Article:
In the past year, the global pandemic and resultant economic crisis have changed nearly every industry. In terms of the travel industry, COVID-19 has devastated the airline sector and forever changed consumer behaviour. Airlines will be required to rebuild their business models in order to survive, and whilst they grapple with how to re-build, there are three key areas predicted to affect airline sourcing for corporate travel buyers:
Ticket price increases
While leisure travel is resuming, the pool of profit-generating business passengers has shrunk – The International Air Transport Association predicts that business traffic will not return to pre-crisis levels until 2023. Many airlines have also had to borrow money to stay afloat, and these funds need to be recovered and it will take time for airlines to bring aircraft back to service and ramp up crews, which could lead to a supply-demand gap. All of these elements will result in higher short-term prices and the introduction of different pricing structures.
New routes and schedules
With business flight demands at an all-time low, airlines will likely introduce new routes and schedules. For example, using smaller aircraft to transport passengers from hubs to smaller cities. This model was only financially viable due to the high yields generated mostly by business travellers, which is no longer the case. In the current climate, it is likely more economically viable to use larger aircraft, like an Airbus A350, and fly less frequently to lower operating costs. Ergo, buyers’ options will change in the future.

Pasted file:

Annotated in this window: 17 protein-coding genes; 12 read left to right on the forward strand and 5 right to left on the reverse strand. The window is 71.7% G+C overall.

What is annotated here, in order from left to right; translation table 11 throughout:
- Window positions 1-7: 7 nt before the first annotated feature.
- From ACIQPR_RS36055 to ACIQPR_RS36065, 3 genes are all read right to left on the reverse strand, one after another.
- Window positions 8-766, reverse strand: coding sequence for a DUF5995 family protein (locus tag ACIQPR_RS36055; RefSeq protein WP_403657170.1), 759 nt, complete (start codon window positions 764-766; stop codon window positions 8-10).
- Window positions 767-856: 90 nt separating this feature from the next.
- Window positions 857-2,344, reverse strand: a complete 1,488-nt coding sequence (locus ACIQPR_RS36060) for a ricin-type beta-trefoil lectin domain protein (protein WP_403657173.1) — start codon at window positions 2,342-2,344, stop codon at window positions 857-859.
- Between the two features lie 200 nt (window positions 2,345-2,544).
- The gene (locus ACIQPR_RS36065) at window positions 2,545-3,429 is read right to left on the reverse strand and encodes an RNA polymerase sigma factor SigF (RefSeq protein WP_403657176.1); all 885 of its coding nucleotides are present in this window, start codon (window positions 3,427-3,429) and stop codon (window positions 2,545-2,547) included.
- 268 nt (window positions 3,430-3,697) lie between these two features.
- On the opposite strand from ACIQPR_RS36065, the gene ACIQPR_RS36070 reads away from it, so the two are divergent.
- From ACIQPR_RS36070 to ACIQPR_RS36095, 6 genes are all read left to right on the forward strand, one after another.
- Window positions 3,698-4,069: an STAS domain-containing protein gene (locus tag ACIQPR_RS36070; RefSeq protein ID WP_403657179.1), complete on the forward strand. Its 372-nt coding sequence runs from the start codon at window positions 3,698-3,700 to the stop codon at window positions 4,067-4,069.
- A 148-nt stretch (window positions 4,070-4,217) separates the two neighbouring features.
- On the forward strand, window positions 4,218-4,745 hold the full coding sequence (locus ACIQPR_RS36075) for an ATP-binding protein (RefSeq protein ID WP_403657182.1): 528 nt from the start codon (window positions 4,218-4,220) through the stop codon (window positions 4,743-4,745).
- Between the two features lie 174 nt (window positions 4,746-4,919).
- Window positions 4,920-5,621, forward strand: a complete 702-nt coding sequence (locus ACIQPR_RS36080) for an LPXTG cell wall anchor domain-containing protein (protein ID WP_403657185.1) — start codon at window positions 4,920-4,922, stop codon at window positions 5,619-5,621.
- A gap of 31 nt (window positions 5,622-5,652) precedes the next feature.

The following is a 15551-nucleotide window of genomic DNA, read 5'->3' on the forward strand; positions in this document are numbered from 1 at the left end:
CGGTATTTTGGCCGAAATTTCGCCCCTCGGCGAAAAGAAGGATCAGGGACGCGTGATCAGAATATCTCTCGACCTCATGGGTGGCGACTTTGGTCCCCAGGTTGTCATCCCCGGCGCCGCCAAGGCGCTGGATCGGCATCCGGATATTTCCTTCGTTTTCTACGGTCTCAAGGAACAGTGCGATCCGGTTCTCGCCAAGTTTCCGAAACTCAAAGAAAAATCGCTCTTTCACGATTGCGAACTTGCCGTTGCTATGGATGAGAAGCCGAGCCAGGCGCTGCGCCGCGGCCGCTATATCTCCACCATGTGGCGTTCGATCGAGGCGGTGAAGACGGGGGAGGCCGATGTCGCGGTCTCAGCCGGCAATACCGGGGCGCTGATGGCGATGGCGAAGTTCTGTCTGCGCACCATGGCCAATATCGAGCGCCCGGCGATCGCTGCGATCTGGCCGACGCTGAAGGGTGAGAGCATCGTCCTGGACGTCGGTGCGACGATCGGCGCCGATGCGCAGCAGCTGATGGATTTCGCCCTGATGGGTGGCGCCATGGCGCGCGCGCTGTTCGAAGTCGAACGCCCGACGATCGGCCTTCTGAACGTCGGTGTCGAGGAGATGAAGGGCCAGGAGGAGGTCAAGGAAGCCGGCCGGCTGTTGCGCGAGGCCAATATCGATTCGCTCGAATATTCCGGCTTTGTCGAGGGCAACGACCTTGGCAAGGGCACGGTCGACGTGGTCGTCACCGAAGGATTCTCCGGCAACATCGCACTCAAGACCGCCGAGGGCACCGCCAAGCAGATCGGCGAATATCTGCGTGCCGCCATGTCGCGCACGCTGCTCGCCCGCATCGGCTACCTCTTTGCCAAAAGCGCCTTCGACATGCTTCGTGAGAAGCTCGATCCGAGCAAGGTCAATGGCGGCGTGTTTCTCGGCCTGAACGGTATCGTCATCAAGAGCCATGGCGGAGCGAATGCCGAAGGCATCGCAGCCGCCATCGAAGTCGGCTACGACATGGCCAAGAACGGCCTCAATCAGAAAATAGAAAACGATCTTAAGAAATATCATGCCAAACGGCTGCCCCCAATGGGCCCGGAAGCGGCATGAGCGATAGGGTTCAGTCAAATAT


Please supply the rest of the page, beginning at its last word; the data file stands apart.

Innovative ancillary products
Products may shift to better cater to premium leisure passengers, such as the growth of premium-economy cabins or the development of business-class seats more suitable for travelling as couples or groups.
FlySafair recently introduced a “business” class ticket option in South Africa. The seat is the same as an economy class seat, but the business class fare provides added perks including: a second piece of checked luggage, unlimited changes to tickets, no cancellation fee, and a reserved seat – plus a empty middle seat.
Until now it has suited airlines and their clients to extend deals struck pre-pandemic. But because the pandemic is so unpredictable, trying to negotiate new supplier deals will require a new tactic. Business travel managers will have to adopt a dynamic approach to sourcing to address the constantly changing market forces. This means actively looking for opportunities that will generate ROI beyond the standard sourcing process.
Speak to one of our program managers for guidance on how to optimise your travel program.